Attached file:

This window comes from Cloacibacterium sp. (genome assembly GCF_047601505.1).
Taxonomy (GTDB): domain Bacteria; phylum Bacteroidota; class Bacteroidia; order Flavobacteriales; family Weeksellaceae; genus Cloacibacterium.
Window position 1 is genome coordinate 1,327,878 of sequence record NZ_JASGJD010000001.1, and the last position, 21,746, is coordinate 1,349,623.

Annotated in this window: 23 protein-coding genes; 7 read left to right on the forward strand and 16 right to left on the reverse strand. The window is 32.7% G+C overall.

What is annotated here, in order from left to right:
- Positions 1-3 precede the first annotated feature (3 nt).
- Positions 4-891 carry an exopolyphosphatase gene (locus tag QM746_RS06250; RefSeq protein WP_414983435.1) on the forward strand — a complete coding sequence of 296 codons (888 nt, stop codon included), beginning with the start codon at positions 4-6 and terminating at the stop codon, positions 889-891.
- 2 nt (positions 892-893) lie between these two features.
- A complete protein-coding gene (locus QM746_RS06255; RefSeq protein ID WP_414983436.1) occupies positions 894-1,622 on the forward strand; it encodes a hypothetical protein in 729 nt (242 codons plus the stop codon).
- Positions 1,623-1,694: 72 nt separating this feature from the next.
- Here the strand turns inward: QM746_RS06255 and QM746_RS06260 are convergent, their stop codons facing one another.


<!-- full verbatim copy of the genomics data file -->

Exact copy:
This window comes from Cloacibacterium sp. (genome assembly GCF_047601505.1).
Taxonomy (GTDB): domain Bacteria; phylum Bacteroidota; class Bacteroidia; order Flavobacteriales; family Weeksellaceae; genus Cloacibacterium.
Window position 1 is genome coordinate 1,327,878 of sequence record NZ_JASGJD010000001.1, and the last position, 21,746, is coordinate 1,349,623.

Annotated in this window: 23 protein-coding genes; 7 read left to right on the forward strand and 16 right to left on the reverse strand. The window is 32.7% G+C overall.

What is annotated here, in order from left to right:
- Positions 1-3 precede the first annotated feature (3 nt).
- Positions 4-891 carry an exopolyphosphatase gene (locus tag QM746_RS06250; RefSeq protein WP_414983435.1) on the forward strand — a complete coding sequence of 296 codons (888 nt, stop codon included), beginning with the start codon at positions 4-6 and terminating at the stop codon, positions 889-891.
- 2 nt (positions 892-893) lie between these two features.
- A complete protein-coding gene (locus QM746_RS06255; RefSeq protein ID WP_414983436.1) occupies positions 894-1,622 on the forward strand; it encodes a hypothetical protein in 729 nt (242 codons plus the stop codon).
- Positions 1,623-1,694: 72 nt separating this feature from the next.
- Here the strand turns inward: QM746_RS06255 and QM746_RS06260 are convergent, their stop codons facing one another.